Featuring the Formula for Success Curing Method
Formula For Success by Reg Pelletier
Dizzyfication and Recipe Spin by Mike Kerslake
This duck bacon recipe stems from an email conversation between myself and fellow Canadian bbq’er, Jules Mailloux. Jules had asked if I’d done duck breast bacon before, and I replied that I’d only done duck breast prosciutto. In return he sent the results of his attempt on a coffee-molasses duck bacon recipe he eventually tried, and enjoyed.
While I liked the recipe, I thought it could benefit from some further Dizzyfication and a run through the Formula for Success. Here’s that result
- Fresh duck breast, either Peking or Muscovy. Peking are a bit smaller; for this recipe I used 4 Muscovy.
Curing Brine (measurements depend on project weight)***
- Water and strong coffee to cover duck breasts completely and snuggly in a non-reactive brining vessel (such as a food grade pail or small cooler). I found 1/4 total volume coffee to work well; i.e. in a 1/2 gallon (8 cup) brine, use 2 cups strong coffee to 6 cups water
- Salt or Morton’s Tender Quick at 3% of project weight
- Sugar (light or dark brown recommended) at 2% of project weight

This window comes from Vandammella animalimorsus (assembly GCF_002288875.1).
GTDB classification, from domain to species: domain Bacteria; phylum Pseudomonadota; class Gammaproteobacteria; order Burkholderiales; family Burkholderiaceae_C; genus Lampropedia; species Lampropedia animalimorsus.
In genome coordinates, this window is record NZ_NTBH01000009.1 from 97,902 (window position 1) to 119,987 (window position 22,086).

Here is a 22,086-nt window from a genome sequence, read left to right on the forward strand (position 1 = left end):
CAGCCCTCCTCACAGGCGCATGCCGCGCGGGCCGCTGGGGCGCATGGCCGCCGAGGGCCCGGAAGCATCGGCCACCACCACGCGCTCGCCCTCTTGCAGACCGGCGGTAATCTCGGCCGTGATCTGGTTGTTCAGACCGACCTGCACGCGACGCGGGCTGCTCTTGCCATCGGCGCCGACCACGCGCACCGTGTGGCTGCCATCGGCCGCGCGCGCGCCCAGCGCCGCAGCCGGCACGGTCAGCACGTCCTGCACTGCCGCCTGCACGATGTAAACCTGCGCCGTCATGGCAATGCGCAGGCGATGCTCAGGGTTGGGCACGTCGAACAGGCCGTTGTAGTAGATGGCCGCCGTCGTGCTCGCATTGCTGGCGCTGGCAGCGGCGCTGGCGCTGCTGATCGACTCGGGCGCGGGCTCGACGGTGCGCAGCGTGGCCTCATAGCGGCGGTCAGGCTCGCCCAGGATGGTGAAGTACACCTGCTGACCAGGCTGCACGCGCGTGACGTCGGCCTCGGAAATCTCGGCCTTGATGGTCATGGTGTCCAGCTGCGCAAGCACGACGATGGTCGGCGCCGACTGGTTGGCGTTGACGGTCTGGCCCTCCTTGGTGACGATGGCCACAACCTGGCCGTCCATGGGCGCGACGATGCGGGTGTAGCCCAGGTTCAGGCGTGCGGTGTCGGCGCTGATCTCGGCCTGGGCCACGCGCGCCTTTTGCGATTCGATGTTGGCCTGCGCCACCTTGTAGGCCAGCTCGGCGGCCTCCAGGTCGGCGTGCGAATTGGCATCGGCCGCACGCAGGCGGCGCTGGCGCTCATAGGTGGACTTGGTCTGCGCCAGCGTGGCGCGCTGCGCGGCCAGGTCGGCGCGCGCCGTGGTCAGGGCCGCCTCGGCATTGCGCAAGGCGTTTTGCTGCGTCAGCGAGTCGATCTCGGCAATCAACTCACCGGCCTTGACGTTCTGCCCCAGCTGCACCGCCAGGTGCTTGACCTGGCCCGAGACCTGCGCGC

- .05 oz ‘pink salt’ per pound of project weight(use only in conjunction with straight coarse sea or kosher salt. Omit if using Tender Quick!)
- 1/3 cup of fancy or cooking molasses per half gallon of brine
- thick slice of white onion per half gallon of brine
- 2 Tbsp Dizzy Pig Red Eye Express seasoning per half gallon of brine
*** Project weight is total of trimmed meat weight in pounds, plus amount of water necessary to cover, calculated at 8.3 lb/gallon.
For example, 4 duck breasts weighing 3 lbs plus 1/2 gallon of water/coffee to cover would create a total project weight of 3 lb meat plus 4.15 lb of curing brine, or 7.15 lb total ‘project weight’
If still unsure of how to calculate salt/sugar/cure amounts for your particular project, read the intro to the Formula for Success and follow the in-depth instructions there.